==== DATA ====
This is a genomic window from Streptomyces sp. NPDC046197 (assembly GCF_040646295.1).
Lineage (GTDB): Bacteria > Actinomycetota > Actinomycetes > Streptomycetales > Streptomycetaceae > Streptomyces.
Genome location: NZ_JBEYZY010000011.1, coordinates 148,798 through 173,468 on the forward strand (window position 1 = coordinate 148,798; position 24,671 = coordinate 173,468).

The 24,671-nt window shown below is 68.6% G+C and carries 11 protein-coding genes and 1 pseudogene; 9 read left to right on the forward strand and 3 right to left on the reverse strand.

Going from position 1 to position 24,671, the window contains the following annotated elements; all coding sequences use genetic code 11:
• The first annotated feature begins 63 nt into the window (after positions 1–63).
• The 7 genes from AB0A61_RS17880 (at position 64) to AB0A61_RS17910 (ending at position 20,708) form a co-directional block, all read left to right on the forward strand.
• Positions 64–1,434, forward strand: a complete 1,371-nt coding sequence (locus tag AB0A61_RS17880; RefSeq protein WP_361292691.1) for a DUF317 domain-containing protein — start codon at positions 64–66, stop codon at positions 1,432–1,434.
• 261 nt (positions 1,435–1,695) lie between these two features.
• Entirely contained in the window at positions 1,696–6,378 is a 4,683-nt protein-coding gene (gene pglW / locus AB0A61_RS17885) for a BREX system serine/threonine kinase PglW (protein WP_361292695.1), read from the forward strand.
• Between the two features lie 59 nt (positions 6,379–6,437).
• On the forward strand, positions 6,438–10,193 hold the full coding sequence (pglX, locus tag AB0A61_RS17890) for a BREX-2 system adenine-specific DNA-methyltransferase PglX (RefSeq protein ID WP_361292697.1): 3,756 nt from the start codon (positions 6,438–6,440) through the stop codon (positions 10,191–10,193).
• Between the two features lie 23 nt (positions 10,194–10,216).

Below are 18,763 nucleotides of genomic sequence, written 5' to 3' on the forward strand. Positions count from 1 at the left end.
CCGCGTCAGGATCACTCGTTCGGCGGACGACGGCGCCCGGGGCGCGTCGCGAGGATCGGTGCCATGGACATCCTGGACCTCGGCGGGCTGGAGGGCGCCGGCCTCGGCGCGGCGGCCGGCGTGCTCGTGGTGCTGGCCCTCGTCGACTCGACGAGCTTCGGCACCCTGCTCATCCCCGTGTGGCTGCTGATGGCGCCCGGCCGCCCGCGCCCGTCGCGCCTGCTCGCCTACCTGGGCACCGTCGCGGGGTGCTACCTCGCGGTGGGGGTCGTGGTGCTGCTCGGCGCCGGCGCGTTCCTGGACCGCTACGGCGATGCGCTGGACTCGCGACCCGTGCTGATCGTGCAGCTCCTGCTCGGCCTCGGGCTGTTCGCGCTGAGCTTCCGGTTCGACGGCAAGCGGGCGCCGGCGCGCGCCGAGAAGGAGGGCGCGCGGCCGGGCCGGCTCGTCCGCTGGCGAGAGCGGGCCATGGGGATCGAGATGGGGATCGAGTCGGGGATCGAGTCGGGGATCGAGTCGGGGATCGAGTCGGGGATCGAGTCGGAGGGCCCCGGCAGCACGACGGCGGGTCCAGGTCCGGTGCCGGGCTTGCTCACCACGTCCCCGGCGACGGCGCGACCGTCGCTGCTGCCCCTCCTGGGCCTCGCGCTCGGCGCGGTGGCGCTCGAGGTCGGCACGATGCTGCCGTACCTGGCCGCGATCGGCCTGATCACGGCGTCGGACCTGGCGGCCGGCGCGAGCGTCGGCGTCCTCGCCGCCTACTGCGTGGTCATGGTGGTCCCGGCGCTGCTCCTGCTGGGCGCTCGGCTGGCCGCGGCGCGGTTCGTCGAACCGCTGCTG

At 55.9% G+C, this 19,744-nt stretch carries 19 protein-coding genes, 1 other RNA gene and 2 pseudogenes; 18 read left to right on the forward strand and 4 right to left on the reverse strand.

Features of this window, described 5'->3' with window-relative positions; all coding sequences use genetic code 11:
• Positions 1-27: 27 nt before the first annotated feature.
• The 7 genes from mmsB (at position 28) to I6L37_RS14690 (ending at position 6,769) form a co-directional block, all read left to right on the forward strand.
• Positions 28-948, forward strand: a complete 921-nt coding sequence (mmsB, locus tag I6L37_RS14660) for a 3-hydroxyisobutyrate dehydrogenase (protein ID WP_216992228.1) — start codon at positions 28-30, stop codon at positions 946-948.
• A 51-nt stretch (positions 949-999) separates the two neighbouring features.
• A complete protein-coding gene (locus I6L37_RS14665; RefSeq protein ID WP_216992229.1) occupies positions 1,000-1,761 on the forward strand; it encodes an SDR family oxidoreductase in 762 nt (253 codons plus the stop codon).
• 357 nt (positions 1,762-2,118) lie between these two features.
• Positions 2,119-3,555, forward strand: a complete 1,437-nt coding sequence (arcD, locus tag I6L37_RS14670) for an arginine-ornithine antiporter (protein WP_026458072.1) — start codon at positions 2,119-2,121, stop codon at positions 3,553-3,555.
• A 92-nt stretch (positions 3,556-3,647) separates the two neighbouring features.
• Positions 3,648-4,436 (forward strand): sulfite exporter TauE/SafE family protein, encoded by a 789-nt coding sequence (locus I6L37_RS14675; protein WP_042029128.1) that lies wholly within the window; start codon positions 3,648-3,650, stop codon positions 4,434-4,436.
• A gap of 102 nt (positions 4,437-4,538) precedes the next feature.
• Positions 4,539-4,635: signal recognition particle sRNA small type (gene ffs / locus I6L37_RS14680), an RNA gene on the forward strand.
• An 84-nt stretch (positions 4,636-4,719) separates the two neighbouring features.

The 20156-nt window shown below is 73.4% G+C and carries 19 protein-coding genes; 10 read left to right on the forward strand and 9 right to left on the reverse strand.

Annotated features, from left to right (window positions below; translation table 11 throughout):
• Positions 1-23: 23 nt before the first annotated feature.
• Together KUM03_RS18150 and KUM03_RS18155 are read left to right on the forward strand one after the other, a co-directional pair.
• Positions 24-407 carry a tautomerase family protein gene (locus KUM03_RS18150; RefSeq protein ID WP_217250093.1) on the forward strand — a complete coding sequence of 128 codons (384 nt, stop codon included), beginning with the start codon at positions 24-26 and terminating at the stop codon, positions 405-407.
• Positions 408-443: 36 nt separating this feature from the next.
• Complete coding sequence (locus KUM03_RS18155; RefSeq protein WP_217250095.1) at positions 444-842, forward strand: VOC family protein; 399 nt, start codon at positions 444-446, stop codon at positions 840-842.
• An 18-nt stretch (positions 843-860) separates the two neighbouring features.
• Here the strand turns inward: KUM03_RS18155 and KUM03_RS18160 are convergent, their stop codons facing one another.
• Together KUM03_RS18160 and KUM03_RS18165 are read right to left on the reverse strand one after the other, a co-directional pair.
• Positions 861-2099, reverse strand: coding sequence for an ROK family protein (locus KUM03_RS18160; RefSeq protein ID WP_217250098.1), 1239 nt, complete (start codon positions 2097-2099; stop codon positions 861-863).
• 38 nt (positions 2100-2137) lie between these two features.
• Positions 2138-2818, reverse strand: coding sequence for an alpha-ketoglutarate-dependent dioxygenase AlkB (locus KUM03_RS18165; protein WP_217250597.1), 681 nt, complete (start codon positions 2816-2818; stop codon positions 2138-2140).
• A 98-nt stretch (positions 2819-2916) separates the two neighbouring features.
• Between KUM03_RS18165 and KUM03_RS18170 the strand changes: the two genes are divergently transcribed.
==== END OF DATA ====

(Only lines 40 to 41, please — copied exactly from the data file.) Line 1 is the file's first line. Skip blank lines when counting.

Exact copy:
• Positions 861-2099, reverse strand: coding sequence for an ROK family protein (locus KUM03_RS18160; RefSeq protein ID WP_217250098.1), 1239 nt, complete (start codon positions 2097-2099; stop codon positions 861-863).
• 38 nt (positions 2100-2137) lie between these two features.